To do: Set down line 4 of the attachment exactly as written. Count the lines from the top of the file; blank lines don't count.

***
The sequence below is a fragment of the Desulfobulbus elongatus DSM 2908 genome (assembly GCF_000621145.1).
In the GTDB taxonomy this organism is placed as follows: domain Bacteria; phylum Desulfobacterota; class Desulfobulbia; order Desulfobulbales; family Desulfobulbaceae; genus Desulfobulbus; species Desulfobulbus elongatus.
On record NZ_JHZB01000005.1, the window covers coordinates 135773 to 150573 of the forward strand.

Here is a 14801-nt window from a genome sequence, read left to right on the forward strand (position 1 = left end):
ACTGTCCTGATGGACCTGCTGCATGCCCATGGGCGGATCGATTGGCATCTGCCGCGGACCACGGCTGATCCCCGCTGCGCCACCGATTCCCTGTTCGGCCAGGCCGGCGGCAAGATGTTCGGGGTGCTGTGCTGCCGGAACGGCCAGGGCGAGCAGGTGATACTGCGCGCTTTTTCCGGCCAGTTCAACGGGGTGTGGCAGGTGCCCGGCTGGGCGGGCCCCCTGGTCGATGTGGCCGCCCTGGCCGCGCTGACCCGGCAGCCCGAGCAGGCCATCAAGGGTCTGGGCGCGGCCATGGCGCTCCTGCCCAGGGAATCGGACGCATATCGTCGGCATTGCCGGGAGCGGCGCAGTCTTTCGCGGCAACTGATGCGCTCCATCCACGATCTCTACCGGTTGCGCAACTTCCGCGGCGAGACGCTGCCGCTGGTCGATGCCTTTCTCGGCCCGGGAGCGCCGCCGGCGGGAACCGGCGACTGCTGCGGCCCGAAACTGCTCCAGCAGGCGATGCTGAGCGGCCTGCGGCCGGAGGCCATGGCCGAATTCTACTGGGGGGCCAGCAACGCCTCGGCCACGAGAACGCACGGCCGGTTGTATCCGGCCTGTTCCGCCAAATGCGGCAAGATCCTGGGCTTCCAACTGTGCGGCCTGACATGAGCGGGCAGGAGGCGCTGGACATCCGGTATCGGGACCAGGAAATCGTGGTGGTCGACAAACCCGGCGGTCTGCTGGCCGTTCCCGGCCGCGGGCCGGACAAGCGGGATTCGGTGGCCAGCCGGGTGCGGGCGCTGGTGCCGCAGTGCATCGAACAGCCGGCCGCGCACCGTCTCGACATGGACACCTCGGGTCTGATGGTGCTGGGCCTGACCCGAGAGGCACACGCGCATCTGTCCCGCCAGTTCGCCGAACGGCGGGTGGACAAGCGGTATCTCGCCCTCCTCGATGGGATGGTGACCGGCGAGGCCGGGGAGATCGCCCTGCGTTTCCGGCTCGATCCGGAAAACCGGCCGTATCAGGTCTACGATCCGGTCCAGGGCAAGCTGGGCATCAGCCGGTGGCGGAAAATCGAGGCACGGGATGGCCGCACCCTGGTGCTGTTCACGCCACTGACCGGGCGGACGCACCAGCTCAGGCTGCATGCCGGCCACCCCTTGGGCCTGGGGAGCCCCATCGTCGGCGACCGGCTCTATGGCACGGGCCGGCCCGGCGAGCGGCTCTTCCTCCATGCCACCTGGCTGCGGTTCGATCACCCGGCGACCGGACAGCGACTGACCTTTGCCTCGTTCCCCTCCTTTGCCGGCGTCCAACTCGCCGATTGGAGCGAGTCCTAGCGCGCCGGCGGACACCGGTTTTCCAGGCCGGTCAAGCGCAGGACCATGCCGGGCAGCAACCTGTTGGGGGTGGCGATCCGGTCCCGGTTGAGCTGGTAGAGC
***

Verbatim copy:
Here is a 14801-nt window from a genome sequence, read left to right on the forward strand (position 1 = left end):